The firm may also undertake the cash flow analysis for the period under consideration. This will enable the financial manager to assess the liquidity capacity of the firm to meet the obligations of interest payments and the repayment of principal obligations. A projected cash budget may be prepared to find out the expected cash inflows and cash outflows including interest and repayments). If the inflows are comfortably higher than the outflow, then the firm can proceed with the debt financing. A firm may have three types of cash flows:
(i) Those relating to operations of the firm.
(ii) Cash flows relating to capital nature transactions and
(iii) Financial flows relating to interest, dividend and repayments etc.
In the projected cash flow analysis, all these cash flows are to be considered.
Difference between the expected cash flows under different operating conditions and the cash outflows including those required for debt and preference capital servicing should be identified. If the differences are within specified limits, the firm may proceed with the proposed capital structure.
EBIT-EPS Analysis versus Cash flow Analysis (i.e. Profitability versus Liquidity)
|EBIT – EPS Analysis||Cash Flow Analysis|
|Evaluated on the basis of profitability of shareholders. Capital structure which results in maximization of EPS is selected. Financial leverages at different levels are considered so as to find out their effect on the EPs.||Liquidity side of leverage is stressed. Capital structure is evaluated in the light of available liquidity. The firm need not face any liquidity problem in debt servicing.|
|It stresses the profitability of the proposed financing mix and analyses it from the point of view of equity shareholders.||It looks upon a financing mix and stresses the need for liquidity requirement of debt financing and thus, it emphasizes the debt investor.|
Financial distress is a situation when a firm finds it difficult to honour its commitment to creditors/ debt holders. With reference to capital structure, the financial distress refers to the Situation when the firm faces difficulties in paying interest and principal repayments to the debt investors. Financial distress arises when the fixed financial obligations of the firm affect firm’s normal operations. For example, if a firm has to dispose-off some of its assets to meet the interest obligations, the firm is said to be in financial distress.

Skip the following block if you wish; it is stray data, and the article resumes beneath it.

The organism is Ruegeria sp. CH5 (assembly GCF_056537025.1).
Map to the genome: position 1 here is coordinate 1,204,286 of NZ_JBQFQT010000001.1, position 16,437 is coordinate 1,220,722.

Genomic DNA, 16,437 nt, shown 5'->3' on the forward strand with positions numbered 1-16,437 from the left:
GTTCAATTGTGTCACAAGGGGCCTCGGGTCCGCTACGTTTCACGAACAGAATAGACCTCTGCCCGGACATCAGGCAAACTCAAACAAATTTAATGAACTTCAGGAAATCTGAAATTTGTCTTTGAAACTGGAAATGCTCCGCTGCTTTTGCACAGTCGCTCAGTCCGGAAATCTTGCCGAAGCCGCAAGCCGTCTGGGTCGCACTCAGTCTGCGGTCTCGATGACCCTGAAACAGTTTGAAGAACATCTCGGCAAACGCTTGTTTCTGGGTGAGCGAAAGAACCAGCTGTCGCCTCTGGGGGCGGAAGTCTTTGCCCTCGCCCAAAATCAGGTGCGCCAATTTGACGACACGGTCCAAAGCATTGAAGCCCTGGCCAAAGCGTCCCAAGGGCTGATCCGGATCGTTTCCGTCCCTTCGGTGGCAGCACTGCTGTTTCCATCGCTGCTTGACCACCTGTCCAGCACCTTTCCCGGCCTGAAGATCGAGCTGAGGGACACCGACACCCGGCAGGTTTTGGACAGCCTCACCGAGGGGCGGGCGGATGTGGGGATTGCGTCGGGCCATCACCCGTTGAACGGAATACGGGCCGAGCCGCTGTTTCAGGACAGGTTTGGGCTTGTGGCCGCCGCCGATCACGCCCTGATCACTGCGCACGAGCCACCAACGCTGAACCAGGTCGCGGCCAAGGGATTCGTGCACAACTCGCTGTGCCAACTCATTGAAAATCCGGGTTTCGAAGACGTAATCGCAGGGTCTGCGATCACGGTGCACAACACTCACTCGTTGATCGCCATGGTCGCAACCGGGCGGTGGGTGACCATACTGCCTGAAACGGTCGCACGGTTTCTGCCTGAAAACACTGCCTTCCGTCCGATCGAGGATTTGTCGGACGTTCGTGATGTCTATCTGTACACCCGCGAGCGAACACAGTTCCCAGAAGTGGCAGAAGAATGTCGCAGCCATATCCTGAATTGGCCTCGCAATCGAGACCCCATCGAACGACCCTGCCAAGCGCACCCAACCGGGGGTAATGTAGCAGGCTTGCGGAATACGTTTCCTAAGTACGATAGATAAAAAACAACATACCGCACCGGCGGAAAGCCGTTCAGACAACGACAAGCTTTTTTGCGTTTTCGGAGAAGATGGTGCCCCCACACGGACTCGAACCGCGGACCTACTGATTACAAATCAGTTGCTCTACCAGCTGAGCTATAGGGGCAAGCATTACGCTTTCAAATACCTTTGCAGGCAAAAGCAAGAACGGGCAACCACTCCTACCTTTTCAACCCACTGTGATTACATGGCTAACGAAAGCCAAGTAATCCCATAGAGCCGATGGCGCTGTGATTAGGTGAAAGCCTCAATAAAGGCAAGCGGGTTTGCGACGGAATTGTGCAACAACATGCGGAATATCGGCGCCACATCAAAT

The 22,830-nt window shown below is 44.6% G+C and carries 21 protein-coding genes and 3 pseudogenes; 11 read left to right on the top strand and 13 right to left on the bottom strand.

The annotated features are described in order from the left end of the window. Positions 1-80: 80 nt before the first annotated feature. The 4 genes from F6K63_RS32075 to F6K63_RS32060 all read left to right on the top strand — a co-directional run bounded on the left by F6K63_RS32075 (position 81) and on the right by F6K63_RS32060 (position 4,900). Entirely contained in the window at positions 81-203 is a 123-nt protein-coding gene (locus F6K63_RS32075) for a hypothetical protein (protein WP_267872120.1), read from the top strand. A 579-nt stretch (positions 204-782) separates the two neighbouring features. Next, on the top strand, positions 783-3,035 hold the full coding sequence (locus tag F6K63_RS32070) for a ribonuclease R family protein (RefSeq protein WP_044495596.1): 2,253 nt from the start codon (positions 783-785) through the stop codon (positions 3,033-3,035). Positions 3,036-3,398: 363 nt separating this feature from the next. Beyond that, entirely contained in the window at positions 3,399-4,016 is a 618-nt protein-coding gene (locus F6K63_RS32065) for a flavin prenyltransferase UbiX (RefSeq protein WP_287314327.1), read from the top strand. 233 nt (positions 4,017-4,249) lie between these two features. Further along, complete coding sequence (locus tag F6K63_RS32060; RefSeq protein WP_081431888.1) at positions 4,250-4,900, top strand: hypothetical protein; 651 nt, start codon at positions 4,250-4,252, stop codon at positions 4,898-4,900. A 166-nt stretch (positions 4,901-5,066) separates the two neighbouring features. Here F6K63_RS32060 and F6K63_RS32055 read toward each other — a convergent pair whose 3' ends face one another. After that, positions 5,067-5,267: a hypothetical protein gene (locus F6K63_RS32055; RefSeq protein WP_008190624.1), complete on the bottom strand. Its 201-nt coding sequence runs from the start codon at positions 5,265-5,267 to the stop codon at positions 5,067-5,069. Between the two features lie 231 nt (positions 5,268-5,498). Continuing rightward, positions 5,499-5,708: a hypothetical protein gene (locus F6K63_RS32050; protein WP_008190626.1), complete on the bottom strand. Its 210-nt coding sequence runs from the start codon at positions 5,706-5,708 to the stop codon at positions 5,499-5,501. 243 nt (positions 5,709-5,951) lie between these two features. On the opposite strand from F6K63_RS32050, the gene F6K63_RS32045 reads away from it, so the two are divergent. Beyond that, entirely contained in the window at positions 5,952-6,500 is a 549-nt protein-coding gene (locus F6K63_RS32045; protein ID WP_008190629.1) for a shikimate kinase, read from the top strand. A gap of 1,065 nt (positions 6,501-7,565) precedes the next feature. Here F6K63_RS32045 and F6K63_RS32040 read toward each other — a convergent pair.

There are many degrees of financial distress. One extreme degree of financial distress is bankruptcy, a condition in which the firm is unable to meet its financial obligation and faces liquidation. However, still the debt financing is used almost unexceptionally because it brings benefits in the form of tax-shield. As a result, the firm should try to achieve a trade-off between the costs and benefits of debt financing – the cost being the financial distress and the benefits being the interest tax-shield. The cost of financial distress is reflected in the market value of the firm and can be measured through its effect on the value of the firm. Lower levels of leverage will have little effects, but as the financial leverage increases, the cost of financial distress increases and the market value of the debt as well as equity falls.
1. The income statement of ABC Ltd. is as follows:-
|Amount in Crores|
|Less: Cost of Goods sold (including Depreciation)||250|
|Less: Selling & Distribution Expenses||(50)|
|Less: Taxes @50%||(100)|
|Net income – EBIT (1 – t )||100|
The company’s cost of capital is 12% and its net assets are worth Rs. 800 crores.
I. What is the conventional return on investment?
II. What is net addition to the wealth of shareholders in the current year in terms of Economic Value Added?
Conventional return on Investment = Net Income / Net Assets
= 100 / 800 =0.125 = 12.5 %
Economic Value added = Net Income – Cost of Capital employed
= 100 – (800 × .12) = 4 Crore
2. Tara industry is attempting to establish a current assets policy. Fixed assets are Rs. 20 lakhs and the firm plans to maintain a 50% debt-to-assets ratio. The interest rate is 10% on all debts. Three alternative current assets (CA) policies are under consideration- 20%, 30% and 40% of projected sales. The company expects to earn 15% before interest and taxes on sales of 50 lakhs. Effective tax rate is 50%. What is the expected return on equity under each alternative?
|40 % CA||50 % CA||60 % CA|
|Debt Asset Ratio||.50||.50||.50|
|Interest @ 10 %||1,50,000||1,75,000||2,00,000|
|EBIT @ 15 % of Sales||7,50,000||7,50,000||7,50,000|
|Less: Tax @ 50 %||(3,00,000)||(2,87,500)||(2,25,000)|
|Return on Equity||0.2||.1643||.1125|
Value of Equity = Total Assets – Debt
Expected Return on Equity = PAT / Value of Equity
Since value of Net Income is maximum in case of 20 % Current Asset scenario. Hence Current Assets of 20 % of sales should be maintained.
3. Jiva Ltd is contemplating conversion of 500 – 15% convertible bonds of Rs. 1,000 each. Market price of the bond is Rs.1080. Bond indenture provides that one bond will be exchanged for 10 shares. Price earning ratio before redemption is 20:1 and anticipated price-earning ratio after redemption is 25:1. Number of shares outstanding prior to redemption are 10,000. EBIT amounts to Rs. 2,50,000. The company is in the 50 % tax bracket. Should the company convert bonds into shares? Give reasons.